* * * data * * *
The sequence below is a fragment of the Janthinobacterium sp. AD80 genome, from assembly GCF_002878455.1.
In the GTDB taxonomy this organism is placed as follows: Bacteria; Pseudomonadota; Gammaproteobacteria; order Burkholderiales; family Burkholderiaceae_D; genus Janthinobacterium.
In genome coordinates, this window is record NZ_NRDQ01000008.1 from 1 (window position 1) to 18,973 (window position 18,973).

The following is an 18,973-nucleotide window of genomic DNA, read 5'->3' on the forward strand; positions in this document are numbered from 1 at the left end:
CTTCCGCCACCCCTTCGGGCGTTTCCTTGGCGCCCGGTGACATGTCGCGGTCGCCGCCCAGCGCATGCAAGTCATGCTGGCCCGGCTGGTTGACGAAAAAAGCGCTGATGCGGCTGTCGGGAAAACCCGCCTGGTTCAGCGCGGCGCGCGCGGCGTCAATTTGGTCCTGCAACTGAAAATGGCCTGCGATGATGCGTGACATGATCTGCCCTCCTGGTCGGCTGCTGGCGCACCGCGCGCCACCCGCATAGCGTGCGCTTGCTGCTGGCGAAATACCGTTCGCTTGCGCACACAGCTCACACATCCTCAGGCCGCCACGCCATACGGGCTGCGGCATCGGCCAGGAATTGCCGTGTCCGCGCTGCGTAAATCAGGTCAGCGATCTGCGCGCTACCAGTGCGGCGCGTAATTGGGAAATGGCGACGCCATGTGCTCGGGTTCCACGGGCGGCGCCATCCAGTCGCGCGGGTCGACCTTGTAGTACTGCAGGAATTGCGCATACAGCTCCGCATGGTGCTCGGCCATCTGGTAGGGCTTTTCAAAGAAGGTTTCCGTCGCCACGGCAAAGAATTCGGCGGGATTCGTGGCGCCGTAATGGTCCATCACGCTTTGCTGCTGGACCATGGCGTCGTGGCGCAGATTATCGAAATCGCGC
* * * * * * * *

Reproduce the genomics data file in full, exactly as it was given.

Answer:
The sequence below is a fragment of the Janthinobacterium sp. AD80 genome, from assembly GCF_002878455.1.
In the GTDB taxonomy this organism is placed as follows: Bacteria; Pseudomonadota; Gammaproteobacteria; order Burkholderiales; family Burkholderiaceae_D; genus Janthinobacterium.
In genome coordinates, this window is record NZ_NRDQ01000008.1 from 1 (window position 1) to 18,973 (window position 18,973).

The following is an 18,973-nucleotide window of genomic DNA, read 5'->3' on the forward strand; positions in this document are numbered from 1 at the left end:
CTTCCGCCACCCCTTCGGGCGTTTCCTTGGCGCCCGGTGACATGTCGCGGTCGCCGCCCAGCGCATGCAAGTCATGCTGGCCCGGCTGGTTGACGAAAAAAGCGCTGATGCGGCTGTCGGGAAAACCCGCCTGGTTCAGCGCGGCGCGCGCGGCGTCAATTTGGTCCTGCAACTGAAAATGGCCTGCGATGATGCGTGACATGATCTGCCCTCCTGGTCGGCTGCTGGCGCACCGCGCGCCACCCGCATAGCGTGCGCTTGCTGCTGGCGAAATACCGTTCGCTTGCGCACACAGCTCACACATCCTCAGGCCGCCACGCCATACGGGCTGCGGCATCGGCCAGGAATTGCCGTGTCCGCGCTGCGTAAATCAGGTCAGCGATCTGCGCGCTACCAGTGCGGCGCGTAATTGGGAAATGGCGACGCCATGTGCTCGGGTTCCACGGGCGGCGCCATCCAGTCGCGCGGGTCGACCTTGTAGTACTGCAGGAATTGCGCATACAGCTCCGCATGGTGCTCGGCCATCTGGTAGGGCTTTTCAAAGAAGGTTTCCGTCGCCACGGCAAAGAATTCGGCGGGATTCGTGGCGCCGTAATGGTCCATCACGCTTTGCTGCTGGACCATGGCGTCGTGGCGCAGATTATCGAAATCGCGC